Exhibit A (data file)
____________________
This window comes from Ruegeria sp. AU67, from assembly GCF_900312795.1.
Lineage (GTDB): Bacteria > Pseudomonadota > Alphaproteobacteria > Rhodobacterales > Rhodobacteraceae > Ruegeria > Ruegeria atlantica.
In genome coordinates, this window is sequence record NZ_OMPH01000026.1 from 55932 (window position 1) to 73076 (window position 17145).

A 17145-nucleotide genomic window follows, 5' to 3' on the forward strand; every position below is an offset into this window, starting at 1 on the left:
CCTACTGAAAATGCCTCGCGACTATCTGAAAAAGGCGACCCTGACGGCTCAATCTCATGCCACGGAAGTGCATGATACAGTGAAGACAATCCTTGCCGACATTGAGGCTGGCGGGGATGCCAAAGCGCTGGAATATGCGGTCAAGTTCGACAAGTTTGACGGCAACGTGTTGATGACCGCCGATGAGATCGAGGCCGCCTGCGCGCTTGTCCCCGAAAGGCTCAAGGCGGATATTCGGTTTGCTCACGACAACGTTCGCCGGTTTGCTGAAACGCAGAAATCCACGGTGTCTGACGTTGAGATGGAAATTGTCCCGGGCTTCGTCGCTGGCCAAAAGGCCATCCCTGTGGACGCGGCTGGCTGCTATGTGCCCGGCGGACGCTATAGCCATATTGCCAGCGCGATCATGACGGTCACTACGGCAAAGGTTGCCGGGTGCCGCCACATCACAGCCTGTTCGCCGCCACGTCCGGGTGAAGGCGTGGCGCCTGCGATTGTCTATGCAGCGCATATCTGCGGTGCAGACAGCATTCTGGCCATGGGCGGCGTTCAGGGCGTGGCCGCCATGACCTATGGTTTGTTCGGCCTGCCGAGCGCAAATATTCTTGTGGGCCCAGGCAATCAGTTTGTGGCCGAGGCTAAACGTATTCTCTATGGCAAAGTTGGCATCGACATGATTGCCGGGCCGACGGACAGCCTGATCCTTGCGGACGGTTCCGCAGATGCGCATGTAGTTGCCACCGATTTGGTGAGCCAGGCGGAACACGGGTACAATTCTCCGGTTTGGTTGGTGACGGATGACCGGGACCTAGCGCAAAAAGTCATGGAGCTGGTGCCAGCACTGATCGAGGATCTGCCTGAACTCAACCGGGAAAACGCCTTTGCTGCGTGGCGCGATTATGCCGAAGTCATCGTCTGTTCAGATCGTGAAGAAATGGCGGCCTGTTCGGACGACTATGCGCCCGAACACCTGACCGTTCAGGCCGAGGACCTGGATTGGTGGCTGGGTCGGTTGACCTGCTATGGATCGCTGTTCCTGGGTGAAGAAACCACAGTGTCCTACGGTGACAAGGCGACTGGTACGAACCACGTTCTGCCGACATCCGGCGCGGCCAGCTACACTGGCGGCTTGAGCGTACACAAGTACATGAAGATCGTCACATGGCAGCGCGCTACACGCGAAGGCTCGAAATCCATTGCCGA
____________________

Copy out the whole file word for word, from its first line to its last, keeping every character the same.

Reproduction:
This window comes from Ruegeria sp. AU67, from assembly GCF_900312795.1.
Lineage (GTDB): Bacteria > Pseudomonadota > Alphaproteobacteria > Rhodobacterales > Rhodobacteraceae > Ruegeria > Ruegeria atlantica.
In genome coordinates, this window is sequence record NZ_OMPH01000026.1 from 55932 (window position 1) to 73076 (window position 17145).

A 17145-nucleotide genomic window follows, 5' to 3' on the forward strand; every position below is an offset into this window, starting at 1 on the left:
CCTACTGAAAATGCCTCGCGACTATCTGAAAAAGGCGACCCTGACGGCTCAATCTCATGCCACGGAAGTGCATGATACAGTGAAGACAATCCTTGCCGACATTGAGGCTGGCGGGGATGCCAAAGCGCTGGAATATGCGGTCAAGTTCGACAAGTTTGACGGCAACGTGTTGATGACCGCCGATGAGATCGAGGCCGCCTGCGCGCTTGTCCCCGAAAGGCTCAAGGCGGATATTCGGTTTGCTCACGACAACGTTCGCCGGTTTGCTGAAACGCAGAAATCCACGGTGTCTGACGTTGAGATGGAAATTGTCCCGGGCTTCGTCGCTGGCCAAAAGGCCATCCCTGTGGACGCGGCTGGCTGCTATGTGCCCGGCGGACGCTATAGCCATATTGCCAGCGCGATCATGACGGTCACTACGGCAAAGGTTGCCGGGTGCCGCCACATCACAGCCTGTTCGCCGCCACGTCCGGGTGAAGGCGTGGCGCCTGCGATTGTCTATGCAGCGCATATCTGCGGTGCAGACAGCATTCTGGCCATGGGCGGCGTTCAGGGCGTGGCCGCCATGACCTATGGTTTGTTCGGCCTGCCGAGCGCAAATATTCTTGTGGGCCCAGGCAATCAGTTTGTGGCCGAGGCTAAACGTATTCTCTATGGCAAAGTTGGCATCGACATGATTGCCGGGCCGACGGACAGCCTGATCCTTGCGGACGGTTCCGCAGATGCGCATGTAGTTGCCACCGATTTGGTGAGCCAGGCGGAACACGGGTACAATTCTCCGGTTTGGTTGGTGACGGATGACCGGGACCTAGCGCAAAAAGTCATGGAGCTGGTGCCAGCACTGATCGAGGATCTGCCTGAACTCAACCGGGAAAACGCCTTTGCTGCGTGGCGCGATTATGCCGAAGTCATCGTCTGTTCAGATCGTGAAGAAATGGCGGCCTGTTCGGACGACTATGCGCCCGAACACCTGACCGTTCAGGCCGAGGACCTGGATTGGTGGCTGGGTCGGTTGACCTGCTATGGATCGCTGTTCCTGGGTGAAGAAACCACAGTGTCCTACGGTGACAAGGCGACTGGTACGAACCACGTTCTGCCGACATCCGGCGCGGCCAGCTACACTGGCGGCTTGAGCGTACACAAGTACATGAAGATCGTCACATGGCAGCGCGCTACACGCGAAGGCTCGAAATCCATTGCCGA